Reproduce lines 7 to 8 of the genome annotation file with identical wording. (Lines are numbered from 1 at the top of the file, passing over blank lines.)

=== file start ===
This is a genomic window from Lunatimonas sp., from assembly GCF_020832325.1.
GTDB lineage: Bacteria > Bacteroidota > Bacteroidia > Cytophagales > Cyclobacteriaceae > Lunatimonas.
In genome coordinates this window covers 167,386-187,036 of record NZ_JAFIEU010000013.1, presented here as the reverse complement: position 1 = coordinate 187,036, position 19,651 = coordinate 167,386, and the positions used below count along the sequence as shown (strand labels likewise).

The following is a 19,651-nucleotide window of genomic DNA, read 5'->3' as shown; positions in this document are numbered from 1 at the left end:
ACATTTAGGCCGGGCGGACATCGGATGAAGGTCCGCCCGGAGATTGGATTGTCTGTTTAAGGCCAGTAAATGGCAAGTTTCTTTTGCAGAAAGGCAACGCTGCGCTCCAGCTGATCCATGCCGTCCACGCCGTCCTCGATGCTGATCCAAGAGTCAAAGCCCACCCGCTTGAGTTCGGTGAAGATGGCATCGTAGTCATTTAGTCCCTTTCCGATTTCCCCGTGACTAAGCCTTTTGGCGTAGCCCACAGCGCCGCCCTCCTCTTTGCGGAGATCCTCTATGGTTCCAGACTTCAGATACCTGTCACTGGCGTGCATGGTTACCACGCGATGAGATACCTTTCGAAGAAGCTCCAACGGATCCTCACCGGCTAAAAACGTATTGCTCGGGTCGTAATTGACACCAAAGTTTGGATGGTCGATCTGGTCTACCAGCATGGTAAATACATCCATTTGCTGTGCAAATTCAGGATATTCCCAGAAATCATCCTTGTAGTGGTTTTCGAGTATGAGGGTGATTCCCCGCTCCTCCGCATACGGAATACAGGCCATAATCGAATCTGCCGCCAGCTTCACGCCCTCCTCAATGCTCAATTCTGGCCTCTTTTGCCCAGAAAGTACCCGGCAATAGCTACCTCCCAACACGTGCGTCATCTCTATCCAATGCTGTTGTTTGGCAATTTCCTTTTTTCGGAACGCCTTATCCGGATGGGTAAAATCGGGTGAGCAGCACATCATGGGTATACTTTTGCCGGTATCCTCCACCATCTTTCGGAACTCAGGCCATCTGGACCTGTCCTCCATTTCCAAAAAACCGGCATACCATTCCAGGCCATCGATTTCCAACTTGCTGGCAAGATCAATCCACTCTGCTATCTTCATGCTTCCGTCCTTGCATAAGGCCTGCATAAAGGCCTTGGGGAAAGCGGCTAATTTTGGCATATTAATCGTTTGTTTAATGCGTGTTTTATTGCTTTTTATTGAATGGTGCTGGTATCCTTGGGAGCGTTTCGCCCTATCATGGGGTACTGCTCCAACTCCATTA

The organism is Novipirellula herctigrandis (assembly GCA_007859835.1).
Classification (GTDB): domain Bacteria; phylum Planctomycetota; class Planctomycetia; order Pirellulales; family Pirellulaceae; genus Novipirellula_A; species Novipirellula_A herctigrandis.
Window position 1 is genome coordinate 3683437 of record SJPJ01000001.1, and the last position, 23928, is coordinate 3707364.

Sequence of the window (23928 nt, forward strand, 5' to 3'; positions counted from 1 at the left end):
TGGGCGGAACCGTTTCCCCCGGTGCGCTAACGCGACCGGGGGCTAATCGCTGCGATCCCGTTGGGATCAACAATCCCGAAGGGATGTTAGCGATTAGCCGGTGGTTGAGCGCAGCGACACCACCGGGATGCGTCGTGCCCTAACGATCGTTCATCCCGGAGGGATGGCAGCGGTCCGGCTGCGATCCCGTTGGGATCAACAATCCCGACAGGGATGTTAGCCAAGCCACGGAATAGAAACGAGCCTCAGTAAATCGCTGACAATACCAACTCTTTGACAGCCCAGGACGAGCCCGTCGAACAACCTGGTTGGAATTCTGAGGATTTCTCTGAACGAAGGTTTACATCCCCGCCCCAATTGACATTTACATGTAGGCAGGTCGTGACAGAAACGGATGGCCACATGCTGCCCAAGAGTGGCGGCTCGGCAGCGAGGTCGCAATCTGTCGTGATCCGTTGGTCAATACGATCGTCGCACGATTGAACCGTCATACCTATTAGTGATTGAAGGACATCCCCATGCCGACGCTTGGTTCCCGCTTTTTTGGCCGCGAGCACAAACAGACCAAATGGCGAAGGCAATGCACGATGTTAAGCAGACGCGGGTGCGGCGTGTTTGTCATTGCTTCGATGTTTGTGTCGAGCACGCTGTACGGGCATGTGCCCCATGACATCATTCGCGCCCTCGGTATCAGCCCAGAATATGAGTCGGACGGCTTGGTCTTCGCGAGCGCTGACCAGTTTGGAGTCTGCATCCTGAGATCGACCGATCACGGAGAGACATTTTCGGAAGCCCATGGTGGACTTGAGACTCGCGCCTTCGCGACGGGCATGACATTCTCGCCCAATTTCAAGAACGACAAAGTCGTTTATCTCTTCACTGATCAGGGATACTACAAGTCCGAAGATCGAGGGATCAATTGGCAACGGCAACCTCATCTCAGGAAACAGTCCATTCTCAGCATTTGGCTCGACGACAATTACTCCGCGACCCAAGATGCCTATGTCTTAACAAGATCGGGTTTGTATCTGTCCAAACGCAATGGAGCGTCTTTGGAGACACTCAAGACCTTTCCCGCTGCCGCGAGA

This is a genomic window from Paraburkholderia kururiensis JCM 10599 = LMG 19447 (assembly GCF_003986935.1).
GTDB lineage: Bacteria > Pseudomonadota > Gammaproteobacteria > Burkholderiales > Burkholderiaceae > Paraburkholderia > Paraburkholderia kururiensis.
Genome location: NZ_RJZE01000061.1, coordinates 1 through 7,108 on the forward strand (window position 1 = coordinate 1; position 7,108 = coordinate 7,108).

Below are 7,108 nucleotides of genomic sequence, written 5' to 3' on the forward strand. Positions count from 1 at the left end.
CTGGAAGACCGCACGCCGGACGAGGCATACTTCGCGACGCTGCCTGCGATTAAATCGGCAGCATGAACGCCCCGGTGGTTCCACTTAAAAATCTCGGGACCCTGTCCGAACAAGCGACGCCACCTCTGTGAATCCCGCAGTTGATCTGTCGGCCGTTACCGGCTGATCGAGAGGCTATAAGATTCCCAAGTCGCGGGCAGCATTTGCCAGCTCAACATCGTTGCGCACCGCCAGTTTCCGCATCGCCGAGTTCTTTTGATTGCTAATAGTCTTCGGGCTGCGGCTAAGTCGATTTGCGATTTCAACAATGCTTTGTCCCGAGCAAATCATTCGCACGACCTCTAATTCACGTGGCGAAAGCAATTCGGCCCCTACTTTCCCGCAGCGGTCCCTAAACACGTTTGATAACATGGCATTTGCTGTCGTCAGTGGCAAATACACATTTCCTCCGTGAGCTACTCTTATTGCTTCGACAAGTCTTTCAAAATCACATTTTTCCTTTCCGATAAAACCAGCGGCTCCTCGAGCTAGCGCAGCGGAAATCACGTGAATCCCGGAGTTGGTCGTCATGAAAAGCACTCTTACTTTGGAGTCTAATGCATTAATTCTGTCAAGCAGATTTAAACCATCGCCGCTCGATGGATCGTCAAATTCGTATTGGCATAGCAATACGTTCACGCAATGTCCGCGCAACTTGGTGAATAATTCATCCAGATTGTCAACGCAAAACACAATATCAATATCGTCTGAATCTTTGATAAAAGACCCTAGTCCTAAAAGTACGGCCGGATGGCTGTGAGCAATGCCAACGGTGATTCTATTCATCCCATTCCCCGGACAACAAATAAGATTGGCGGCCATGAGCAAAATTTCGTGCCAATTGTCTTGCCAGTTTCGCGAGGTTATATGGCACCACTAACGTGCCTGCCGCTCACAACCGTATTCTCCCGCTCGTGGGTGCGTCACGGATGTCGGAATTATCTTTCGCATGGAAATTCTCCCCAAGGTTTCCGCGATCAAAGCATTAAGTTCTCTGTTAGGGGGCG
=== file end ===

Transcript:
Classification (GTDB): domain Bacteria; phylum Planctomycetota; class Planctomycetia; order Pirellulales; family Pirellulaceae; genus Novipirellula_A; species Novipirellula_A herctigrandis.
Window position 1 is genome coordinate 3683437 of record SJPJ01000001.1, and the last position, 23928, is coordinate 3707364.